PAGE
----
Business infrastructure: A business organization needs both internal and external infrastructure to manufacture and deliver its products to its markets. Internally, a business needs factory equipment for production, as well as computers, vehicles etc. for support operations. Obviously, as most factory equipment are foreign-made, African entrepreneurs suffer additional costs to have them imported, cleared at the ports, delivered to sites, installed and commissioned. Similarly, staff training, equipment depreciation and maintenance costs get comparatively higher. Then comes delivery of the final products to the market. This will involve transportation by road, air, railways and waterways which are all less than developed.

The provision of internal infrastructure, such as factory equipment, local power generating plants and company-owned distribution vehicles, is to a large extent within your control. It is your responsibility to establish what you specifically need to enable you to produce and compete effectively. You have to work out how you raise the resources you need to acquire, run and maintain these internal resources.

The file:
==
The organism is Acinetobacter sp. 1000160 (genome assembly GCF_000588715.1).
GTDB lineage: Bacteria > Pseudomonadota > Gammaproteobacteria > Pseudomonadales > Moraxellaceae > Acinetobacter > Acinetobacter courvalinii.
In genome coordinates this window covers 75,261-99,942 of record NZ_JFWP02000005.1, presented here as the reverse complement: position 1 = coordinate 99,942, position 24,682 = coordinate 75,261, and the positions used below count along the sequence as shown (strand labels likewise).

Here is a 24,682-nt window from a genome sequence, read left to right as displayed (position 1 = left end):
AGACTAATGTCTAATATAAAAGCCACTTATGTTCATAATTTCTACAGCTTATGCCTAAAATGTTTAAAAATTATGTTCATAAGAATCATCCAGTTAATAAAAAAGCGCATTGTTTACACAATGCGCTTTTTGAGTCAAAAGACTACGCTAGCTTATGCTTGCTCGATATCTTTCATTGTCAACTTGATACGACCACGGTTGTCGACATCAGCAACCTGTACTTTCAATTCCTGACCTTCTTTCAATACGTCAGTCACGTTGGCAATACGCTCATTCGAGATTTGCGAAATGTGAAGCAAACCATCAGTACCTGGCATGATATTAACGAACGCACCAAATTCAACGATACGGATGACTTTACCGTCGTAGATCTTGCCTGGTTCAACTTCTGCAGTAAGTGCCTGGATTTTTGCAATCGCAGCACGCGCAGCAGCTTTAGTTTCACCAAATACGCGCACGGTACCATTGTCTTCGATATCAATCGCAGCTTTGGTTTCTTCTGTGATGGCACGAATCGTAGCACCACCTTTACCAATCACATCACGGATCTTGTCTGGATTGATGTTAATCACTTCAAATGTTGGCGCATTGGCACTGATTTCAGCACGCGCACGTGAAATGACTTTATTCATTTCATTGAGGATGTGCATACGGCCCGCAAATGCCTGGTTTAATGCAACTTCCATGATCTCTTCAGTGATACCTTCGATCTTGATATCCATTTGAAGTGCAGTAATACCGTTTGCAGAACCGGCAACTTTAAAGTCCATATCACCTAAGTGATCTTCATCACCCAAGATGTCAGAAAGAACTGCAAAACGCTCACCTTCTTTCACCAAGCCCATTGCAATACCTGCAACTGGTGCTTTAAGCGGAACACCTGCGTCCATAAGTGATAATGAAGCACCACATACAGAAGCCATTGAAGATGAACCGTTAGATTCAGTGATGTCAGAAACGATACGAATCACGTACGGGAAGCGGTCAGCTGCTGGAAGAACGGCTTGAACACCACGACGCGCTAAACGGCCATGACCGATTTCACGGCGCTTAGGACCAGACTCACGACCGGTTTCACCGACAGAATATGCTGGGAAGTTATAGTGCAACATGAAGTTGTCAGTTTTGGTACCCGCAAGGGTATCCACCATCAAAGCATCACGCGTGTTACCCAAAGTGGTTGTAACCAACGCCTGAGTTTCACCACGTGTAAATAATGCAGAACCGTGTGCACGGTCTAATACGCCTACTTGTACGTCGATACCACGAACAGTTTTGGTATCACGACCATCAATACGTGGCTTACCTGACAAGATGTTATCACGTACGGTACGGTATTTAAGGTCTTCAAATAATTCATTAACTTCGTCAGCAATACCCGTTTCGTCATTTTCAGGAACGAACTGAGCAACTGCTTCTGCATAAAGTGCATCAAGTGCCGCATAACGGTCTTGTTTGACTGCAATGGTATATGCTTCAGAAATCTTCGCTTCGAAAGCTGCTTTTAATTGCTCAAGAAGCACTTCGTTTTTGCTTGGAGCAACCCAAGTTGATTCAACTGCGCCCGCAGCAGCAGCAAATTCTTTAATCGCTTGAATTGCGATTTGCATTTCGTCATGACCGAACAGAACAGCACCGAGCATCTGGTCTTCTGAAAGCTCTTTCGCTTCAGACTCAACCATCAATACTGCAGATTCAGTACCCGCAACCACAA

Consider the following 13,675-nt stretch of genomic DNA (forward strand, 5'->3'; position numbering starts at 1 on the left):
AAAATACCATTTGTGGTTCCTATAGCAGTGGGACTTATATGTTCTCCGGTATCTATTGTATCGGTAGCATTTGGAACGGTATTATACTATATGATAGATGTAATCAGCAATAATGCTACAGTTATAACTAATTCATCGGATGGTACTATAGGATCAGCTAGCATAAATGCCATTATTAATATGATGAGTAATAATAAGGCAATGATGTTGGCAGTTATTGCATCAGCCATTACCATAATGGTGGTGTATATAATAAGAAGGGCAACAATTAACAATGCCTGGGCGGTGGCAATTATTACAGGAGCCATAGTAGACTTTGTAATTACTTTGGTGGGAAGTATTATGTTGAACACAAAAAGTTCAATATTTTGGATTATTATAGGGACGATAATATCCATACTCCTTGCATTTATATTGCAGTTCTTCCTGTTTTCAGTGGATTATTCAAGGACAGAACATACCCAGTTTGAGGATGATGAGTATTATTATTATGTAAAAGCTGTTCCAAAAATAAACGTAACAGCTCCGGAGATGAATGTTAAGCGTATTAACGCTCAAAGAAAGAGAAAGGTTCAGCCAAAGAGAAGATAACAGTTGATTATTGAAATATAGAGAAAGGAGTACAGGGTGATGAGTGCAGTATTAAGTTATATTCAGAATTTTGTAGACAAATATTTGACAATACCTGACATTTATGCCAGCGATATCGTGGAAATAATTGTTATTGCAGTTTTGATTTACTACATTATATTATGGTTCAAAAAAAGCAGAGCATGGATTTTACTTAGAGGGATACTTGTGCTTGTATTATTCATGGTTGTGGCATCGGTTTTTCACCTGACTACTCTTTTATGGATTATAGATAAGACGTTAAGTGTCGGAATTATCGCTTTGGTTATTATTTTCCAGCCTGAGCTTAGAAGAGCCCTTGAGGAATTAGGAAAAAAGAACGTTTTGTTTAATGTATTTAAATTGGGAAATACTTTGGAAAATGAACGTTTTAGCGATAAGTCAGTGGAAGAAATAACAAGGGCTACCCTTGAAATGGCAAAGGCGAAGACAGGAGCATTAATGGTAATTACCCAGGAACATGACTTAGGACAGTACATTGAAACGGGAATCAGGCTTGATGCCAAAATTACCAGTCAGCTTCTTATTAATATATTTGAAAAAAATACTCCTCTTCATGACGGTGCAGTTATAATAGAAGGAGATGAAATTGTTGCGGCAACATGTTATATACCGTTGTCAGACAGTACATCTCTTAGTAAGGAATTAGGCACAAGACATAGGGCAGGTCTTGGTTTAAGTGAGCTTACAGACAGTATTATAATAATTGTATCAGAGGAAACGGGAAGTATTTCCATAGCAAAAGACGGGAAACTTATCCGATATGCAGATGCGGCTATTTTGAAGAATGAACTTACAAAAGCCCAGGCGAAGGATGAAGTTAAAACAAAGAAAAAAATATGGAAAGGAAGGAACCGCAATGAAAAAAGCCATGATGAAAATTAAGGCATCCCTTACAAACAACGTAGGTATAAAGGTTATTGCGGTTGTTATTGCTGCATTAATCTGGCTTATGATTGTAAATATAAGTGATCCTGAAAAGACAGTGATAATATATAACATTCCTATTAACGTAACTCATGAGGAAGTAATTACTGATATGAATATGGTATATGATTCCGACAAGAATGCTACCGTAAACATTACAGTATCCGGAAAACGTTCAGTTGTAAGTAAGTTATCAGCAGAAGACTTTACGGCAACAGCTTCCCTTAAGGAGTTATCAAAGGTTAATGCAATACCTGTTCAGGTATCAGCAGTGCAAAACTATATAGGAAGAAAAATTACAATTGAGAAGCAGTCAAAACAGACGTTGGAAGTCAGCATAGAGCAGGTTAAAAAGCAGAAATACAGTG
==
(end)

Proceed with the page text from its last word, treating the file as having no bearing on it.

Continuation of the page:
On the other hand, you have only a little leeway on the development of the external infrastructure that you use to produce and deliver your goods to the market. The roads, railway services, power, etc. are to a large extent out of your control. Nevertheless, how you use whatever is available of the external infrastructure to achieve your objective is completely under your control. Remember that whatever is the terrible situation of the infrastructure is a common denominator to you and your competition. None of you has an edge over the other except on how you respond to what is not available. So how do you make the best use of these limited but key external assets to your advantage? Before we attempt to resolve that, let us understand some of the costs of undeveloped infrastructure.